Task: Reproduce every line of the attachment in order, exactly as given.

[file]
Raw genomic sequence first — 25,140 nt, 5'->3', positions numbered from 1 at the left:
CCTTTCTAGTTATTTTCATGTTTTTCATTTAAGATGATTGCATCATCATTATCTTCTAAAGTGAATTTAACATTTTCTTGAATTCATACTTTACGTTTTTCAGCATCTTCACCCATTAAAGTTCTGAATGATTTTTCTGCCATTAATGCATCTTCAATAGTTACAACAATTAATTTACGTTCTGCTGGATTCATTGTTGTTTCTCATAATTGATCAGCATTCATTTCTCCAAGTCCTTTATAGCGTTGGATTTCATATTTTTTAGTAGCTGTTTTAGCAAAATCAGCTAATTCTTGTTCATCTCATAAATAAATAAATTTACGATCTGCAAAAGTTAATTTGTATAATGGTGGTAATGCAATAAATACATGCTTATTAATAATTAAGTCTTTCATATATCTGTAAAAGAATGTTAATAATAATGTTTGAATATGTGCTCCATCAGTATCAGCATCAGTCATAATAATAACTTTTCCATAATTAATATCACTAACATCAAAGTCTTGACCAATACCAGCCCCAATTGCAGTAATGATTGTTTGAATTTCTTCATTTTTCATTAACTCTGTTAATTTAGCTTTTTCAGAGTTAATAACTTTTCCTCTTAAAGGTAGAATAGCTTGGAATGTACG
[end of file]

Raw genomic sequence first — 25,140 nt, 5'->3', positions numbered from 1 at the left:
CCTTTCTAGTTATTTTCATGTTTTTCATTTAAGATGATTGCATCATCATTATCTTCTAAAGTGAATTTAACATTTTCTTGAATTCATACTTTACGTTTTTCAGCATCTTCACCCATTAAAGTTCTGAATGATTTTTCTGCCATTAATGCATCTTCAATAGTTACAACAATTAATTTACGTTCTGCTGGATTCATTGTTGTTTCTCATAATTGATCAGCATTCATTTCTCCAAGTCCTTTATAGCGTTGGATTTCATATTTTTTAGTAGCTGTTTTAGCAAAATCAGCTAATTCTTGTTCATCTCATAAATAAATAAATTTACGATCTGCAAAAGTTAATTTGTATAATGGTGGTAATGCAATAAATACATGCTTATTAATAATTAAGTCTTTCATATATCTGTAAAAGAATGTTAATAATAATGTTTGAATATGTGCTCCATCAGTATCAGCATCAGTCATAATAATAACTTTTCCATAATTAATATCACTAACATCAAAGTCTTGACCAATACCAGCCCCAATTGCAGTAATGATTGTTTGAATTTCTTCATTTTTCATTAACTCTGTTAATTTAGCTTTTTCAGAGTTAATAACTTTTCCTCTTAAAGGTAGAATAGCTTGGAATGTACG